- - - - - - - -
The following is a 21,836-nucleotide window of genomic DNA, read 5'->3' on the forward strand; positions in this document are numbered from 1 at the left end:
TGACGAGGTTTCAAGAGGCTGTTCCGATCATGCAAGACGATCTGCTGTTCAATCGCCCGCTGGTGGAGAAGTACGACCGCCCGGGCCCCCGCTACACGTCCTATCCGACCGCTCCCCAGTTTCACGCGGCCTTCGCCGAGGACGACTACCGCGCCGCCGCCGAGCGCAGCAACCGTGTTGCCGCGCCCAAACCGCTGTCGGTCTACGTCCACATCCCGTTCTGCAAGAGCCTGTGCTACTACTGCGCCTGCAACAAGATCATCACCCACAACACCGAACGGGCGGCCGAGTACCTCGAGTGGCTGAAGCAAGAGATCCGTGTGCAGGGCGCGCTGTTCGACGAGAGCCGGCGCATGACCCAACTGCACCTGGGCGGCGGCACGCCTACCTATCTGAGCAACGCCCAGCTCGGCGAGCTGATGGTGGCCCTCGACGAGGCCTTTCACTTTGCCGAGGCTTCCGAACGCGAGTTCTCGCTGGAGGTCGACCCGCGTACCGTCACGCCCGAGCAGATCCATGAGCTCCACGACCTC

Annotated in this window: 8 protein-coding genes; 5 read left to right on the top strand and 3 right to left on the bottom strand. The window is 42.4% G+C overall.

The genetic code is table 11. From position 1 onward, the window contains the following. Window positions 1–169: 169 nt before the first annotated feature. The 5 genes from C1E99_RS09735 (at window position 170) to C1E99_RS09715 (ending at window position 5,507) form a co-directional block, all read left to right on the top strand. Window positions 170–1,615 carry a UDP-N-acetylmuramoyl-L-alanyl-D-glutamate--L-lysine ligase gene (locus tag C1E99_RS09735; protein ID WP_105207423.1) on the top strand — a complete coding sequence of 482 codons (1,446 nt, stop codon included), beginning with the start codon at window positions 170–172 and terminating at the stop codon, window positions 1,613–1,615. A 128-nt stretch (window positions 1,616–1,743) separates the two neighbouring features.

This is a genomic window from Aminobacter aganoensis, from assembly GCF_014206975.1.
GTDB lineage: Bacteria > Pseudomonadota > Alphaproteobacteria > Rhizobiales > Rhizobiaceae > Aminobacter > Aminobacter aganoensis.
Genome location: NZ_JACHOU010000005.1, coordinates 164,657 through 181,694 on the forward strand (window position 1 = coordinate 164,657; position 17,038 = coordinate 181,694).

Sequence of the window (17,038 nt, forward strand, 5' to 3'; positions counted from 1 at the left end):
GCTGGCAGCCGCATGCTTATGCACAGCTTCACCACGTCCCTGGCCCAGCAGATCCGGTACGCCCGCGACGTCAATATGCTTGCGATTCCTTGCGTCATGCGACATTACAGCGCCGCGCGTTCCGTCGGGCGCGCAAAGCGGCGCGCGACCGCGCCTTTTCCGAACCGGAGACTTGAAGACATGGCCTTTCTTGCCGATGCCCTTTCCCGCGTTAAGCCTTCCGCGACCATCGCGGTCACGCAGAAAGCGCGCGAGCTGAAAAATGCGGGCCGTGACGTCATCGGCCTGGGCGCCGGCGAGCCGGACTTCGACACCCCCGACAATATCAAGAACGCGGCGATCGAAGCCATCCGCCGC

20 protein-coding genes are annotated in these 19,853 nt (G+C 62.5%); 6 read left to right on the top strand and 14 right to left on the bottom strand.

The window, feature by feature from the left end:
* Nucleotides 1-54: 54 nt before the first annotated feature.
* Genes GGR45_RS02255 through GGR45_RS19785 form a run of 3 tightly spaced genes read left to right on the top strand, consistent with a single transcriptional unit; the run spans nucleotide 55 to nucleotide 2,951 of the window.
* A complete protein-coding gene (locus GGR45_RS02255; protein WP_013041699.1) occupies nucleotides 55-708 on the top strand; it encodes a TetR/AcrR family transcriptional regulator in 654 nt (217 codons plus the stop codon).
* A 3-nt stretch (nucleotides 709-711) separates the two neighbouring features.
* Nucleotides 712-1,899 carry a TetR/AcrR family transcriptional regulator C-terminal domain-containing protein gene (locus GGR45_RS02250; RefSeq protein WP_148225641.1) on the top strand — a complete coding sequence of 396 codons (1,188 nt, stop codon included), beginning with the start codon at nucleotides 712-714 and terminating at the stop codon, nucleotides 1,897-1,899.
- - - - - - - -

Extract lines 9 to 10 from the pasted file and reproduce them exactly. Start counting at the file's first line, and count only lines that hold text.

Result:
GCTGGCAGCCGCATGCTTATGCACAGCTTCACCACGTCCCTGGCCCAGCAGATCCGGTACGCCCGCGACGTCAATATGCTTGCGATTCCTTGCGTCATGCGACATTACAGCGCCGCGCGTTCCGTCGGGCGCGCAAAGCGGCGCGCGACCGCGCCTTTTCCGAACCGGAGACTTGAAGACATGGCCTTTCTTGCCGATGCCCTTTCCCGCGTTAAGCCTTCCGCGACCATCGCGGTCACGCAGAAAGCGCGCGAGCTGAAAAATGCGGGCCGTGACGTCATCGGCCTGGGCGCCGGCGAGCCGGACTTCGACACCCCCGACAATATCAAGAACGCGGCGATCGAAGCCATCCGCCGC

20 protein-coding genes are annotated in these 19,853 nt (G+C 62.5%); 6 read left to right on the top strand and 14 right to left on the bottom strand.